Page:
3. Do Together What You Both Enjoy Doing
Being depressed can be a very lonely experience. You can help take their mind off their lonely life for a couple of minutes or hours depending on the time you can afford to spare. For guys, you can visit a game center to watch soccer matches and catch some fun. If going out is a problem, get your PlayStation or Xbox and play some games. Allow them to win even if you play better than them. They deserve some happiness.
Ladies, on the other hand, can chitchat about fun memories, watch favorite reality programs or funny clips. You can also get them to look their best by doing their makeup and polishing their nails. After which you can hit the mall or go for a window shopping. Just anything to distract them a little wouldn’t be a bad idea.
4. Never Share Your Problems with Them
They already have a lot on their mind. Don’t bombard them with your version. They might be the best person to share your problems with, especially when you trust them better.
However, at this stage of their lives, they aren’t ready for the troubles. Rather, if you need to share your problems with someone, find somebody else you can trust to hear you out.
5. Take Them Away from Home
Another best way to distress someone is taking them away from what stresses them. The environment at home could be a reason for their condition. Taking them out to a quiet place to either chat or stare at nature is a good way to take their mind off their worries to help them heal.
6. Learn More About Their Condition
If you’re concerned about your loved one who you intend to support, the best thing you can do for them and yourself is to understand their situation. For you to understand this, you need to learn. This way you’ll know how to help them and speed up their recovery.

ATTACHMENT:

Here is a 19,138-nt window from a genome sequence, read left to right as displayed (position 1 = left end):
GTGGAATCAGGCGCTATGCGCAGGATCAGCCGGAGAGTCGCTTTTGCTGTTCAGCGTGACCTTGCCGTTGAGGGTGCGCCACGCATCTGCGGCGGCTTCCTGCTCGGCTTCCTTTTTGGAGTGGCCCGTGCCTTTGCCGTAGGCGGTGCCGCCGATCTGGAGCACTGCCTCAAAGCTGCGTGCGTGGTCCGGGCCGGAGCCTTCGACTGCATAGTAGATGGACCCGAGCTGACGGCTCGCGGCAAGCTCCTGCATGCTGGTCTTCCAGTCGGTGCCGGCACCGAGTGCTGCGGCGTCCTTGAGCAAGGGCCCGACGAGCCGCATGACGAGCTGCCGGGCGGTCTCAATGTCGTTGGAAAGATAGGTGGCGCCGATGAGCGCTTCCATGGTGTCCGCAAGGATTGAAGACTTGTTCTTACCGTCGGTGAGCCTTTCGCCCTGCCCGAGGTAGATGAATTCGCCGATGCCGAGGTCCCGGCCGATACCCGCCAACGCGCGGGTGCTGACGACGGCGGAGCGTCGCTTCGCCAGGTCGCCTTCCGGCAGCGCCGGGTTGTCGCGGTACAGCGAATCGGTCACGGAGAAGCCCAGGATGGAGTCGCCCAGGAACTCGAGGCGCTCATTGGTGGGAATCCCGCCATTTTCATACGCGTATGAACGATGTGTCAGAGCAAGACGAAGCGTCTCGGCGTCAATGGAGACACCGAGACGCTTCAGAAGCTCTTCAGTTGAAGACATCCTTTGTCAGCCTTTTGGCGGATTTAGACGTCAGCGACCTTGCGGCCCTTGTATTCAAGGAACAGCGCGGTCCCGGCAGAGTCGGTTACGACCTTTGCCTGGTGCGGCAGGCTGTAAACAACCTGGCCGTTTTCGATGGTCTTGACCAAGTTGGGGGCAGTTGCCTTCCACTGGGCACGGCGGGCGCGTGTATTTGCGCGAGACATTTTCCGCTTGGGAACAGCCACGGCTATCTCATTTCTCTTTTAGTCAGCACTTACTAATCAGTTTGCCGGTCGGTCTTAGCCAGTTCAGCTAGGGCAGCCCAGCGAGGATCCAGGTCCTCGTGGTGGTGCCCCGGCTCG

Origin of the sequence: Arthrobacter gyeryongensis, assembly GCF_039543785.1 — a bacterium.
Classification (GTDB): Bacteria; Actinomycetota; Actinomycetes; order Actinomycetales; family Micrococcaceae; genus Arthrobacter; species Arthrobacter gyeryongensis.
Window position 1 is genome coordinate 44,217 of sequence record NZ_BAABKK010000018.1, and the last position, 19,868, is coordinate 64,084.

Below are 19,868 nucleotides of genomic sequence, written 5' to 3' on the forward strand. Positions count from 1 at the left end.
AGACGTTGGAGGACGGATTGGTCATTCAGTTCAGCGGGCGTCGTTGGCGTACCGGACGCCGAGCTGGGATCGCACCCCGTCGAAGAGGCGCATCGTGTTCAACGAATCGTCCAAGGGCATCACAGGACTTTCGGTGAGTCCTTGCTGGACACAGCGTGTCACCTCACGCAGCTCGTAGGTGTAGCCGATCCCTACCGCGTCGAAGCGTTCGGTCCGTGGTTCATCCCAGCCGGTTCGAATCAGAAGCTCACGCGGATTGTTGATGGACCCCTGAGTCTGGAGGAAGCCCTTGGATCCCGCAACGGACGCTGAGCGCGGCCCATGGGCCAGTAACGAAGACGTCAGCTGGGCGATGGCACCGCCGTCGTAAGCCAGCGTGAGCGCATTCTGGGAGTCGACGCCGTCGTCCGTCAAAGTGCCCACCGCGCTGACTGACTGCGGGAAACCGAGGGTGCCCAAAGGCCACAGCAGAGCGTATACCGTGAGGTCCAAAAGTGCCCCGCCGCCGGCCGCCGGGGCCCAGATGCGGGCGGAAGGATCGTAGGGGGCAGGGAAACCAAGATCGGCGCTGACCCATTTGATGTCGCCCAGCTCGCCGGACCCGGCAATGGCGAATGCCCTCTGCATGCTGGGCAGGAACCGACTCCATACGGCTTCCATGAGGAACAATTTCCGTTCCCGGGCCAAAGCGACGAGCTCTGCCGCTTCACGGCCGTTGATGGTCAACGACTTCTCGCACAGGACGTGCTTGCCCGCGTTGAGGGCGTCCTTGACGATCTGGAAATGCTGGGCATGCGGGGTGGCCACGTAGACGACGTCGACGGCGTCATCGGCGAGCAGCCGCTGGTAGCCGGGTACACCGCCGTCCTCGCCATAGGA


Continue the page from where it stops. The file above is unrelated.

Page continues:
7. Spend More Time with Them
Persons with mental illness (depression or anxiety), do need people around them. They already feel lonely and this is why you have to stay in touch and assure them there’s always ‘YOU’ ready to listen and help them in every possible way so they can recover soon.
8. Encourage Them To Seek Professional Help
The truth is no matter how good your attempt at helping them may seem to you, it should not replace a trained professional’s care. Encourage them to go to the hospital or help them book an appointment with a psychiatrist. This also ensures they are getting the best possible care.
Sometimes, the psychiatrist can prescribe an anti-anxiety medication like Xanax, which can make the person feel better.
These tips on mental illness and how to help and support your loved ones in this condition may seem small but doing these little things can turn things around for that loved one. It (may) take(s) time for them to fully recover but this is the best you can do for someone you love. Show them some love, distract them from things that worsen their condition, make them laugh if you can, spend quality time with them and listen to what they have to say and above all be patient.
SUBMITTED WITH PERMISSION from 25Doctors.com
by Pat France, MSRN Member